ALP should back wellness budget: NZ Labour
AUSTRALIAN Labor has been urged to consider following the Ardern government's lead in putting people's wellbeing ahead of traditional measures at budget time.
New Zealand Labour government finance minister Grant Robertson, who is the equivalent of Australia's treasurer, was spruiking his approach in Sydney on Saturday
He made the case for the ALP to consider his country's "wellbeing budget" instead of relying on more common economic indicators, if the party can form a federal government.
"I think this idea's time has come. This is the time to do this. This is the time to do this for our movement," he told the Towards 2022 conference in Sydney on Saturday.
New Zealand's revamped budget process is focused on five key priorities including mental health, child wellbeing and supporting Maori and Pacific Islander aspirations.
The books across the Tasman also prioritise transforming the economy to low carbon emissions and preparing for the future of work.
"What we need is an approach that gives people a place in the economy and in society," Mr Robertson said.
"Budgets don't have to all be about GDPs and debt levels and surpluses. It'll be in there - it has to be. But you can make it more than that."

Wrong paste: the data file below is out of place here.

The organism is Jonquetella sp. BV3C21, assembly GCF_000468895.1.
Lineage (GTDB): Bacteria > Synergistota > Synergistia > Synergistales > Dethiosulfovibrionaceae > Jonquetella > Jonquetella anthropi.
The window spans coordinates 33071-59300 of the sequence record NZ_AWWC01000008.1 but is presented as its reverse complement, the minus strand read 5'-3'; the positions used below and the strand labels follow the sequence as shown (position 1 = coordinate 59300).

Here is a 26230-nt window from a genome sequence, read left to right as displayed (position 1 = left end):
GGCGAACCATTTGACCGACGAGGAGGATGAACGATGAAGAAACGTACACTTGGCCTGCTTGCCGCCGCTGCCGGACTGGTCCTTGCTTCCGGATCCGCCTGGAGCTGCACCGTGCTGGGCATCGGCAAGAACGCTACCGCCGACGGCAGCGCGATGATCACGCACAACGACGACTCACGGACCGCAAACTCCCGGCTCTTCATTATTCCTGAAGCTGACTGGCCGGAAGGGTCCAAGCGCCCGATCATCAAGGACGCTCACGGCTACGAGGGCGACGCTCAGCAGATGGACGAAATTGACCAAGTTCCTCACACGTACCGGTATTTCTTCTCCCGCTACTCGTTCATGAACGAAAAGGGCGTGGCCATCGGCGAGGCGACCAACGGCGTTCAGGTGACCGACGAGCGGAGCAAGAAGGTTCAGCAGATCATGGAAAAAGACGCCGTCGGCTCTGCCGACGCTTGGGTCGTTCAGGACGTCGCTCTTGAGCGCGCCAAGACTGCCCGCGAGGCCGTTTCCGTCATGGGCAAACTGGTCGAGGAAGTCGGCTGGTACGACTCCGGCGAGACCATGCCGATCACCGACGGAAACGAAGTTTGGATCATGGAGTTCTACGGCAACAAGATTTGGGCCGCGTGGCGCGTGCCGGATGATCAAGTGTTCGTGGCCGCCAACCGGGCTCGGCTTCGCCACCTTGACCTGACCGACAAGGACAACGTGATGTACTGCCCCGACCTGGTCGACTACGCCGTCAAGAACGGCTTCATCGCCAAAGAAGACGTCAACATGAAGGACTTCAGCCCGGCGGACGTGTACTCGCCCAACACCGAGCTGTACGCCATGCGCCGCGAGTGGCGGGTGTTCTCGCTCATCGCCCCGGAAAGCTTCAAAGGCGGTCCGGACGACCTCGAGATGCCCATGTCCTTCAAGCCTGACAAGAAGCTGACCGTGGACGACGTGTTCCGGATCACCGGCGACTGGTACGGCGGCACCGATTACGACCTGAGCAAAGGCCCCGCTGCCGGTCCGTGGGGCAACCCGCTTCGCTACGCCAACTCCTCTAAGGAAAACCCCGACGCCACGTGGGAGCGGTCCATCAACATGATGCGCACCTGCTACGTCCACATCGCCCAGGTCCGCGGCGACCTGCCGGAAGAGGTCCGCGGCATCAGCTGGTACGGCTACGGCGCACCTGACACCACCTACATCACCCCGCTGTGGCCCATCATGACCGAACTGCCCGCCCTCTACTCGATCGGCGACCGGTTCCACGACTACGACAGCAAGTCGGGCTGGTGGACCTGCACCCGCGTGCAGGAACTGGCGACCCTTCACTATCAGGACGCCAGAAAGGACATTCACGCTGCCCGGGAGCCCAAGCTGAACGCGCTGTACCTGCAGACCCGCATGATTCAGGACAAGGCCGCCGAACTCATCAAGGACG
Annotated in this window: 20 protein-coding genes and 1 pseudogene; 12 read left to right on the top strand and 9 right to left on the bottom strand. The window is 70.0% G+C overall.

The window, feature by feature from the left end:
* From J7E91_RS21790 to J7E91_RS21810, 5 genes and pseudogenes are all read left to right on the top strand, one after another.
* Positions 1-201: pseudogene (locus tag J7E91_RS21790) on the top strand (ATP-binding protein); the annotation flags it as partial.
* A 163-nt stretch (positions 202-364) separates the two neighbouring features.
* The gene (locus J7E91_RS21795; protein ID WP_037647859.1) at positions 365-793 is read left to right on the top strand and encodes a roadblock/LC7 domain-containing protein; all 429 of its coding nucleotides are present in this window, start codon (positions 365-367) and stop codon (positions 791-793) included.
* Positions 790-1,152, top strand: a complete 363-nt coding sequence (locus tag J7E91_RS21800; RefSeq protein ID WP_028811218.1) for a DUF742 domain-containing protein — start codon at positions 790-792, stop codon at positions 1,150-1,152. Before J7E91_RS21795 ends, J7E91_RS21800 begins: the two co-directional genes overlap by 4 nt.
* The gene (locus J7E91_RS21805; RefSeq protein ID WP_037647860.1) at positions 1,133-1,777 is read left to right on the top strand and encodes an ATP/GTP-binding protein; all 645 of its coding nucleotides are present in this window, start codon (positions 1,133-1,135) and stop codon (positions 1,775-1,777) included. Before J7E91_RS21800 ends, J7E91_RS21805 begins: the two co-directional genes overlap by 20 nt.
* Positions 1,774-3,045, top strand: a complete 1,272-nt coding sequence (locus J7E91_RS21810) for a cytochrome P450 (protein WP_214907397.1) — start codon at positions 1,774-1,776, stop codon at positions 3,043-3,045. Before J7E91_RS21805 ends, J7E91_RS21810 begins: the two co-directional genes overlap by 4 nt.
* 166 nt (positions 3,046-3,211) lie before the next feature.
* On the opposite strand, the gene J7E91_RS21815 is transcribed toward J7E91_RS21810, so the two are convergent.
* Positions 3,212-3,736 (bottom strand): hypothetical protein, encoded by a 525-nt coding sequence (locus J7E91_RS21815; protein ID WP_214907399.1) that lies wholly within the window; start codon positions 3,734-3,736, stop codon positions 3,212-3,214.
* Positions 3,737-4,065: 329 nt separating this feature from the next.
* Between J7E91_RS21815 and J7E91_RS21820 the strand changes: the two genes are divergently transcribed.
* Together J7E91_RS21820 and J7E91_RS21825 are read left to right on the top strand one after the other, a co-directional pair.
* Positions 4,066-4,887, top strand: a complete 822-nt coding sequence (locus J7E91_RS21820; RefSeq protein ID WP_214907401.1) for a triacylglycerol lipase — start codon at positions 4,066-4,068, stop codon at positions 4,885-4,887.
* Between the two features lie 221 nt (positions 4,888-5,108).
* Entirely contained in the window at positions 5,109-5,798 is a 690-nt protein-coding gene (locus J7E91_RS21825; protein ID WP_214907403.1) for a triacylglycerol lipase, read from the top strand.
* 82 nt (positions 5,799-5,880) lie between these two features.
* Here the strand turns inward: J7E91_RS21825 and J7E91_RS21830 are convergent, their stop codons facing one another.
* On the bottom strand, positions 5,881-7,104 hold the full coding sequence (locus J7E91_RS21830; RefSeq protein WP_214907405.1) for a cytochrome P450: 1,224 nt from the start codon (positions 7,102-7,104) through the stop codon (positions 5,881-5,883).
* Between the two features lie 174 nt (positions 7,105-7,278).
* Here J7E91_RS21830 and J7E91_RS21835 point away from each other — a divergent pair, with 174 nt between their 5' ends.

Shadow treasurer Jim Chalmers said the address was "frankly inspiring".
"It really is a tremendous opportunity to pick your brain and also from our point of view to see what is a tremendously successful government just across the Tasman," he told Mr Robertson.
Australia's economic debate is often centred on major parties' management credentials, with delivering budget surpluses given heavy weight.
To counter attacks from political opponents, Mr Robertson said the NZ government had legislated budget responsibility rules to put limits on debt and spending.
He said the wellbeing approach had shocked Treasury officials initially, joking some had to be resuscitated, but now had the public service's support.
The two-day conference is run by Labor's official think tank Chifley Research Centre, with a view to looking at the party's direction leading up to the next election, due by 2022.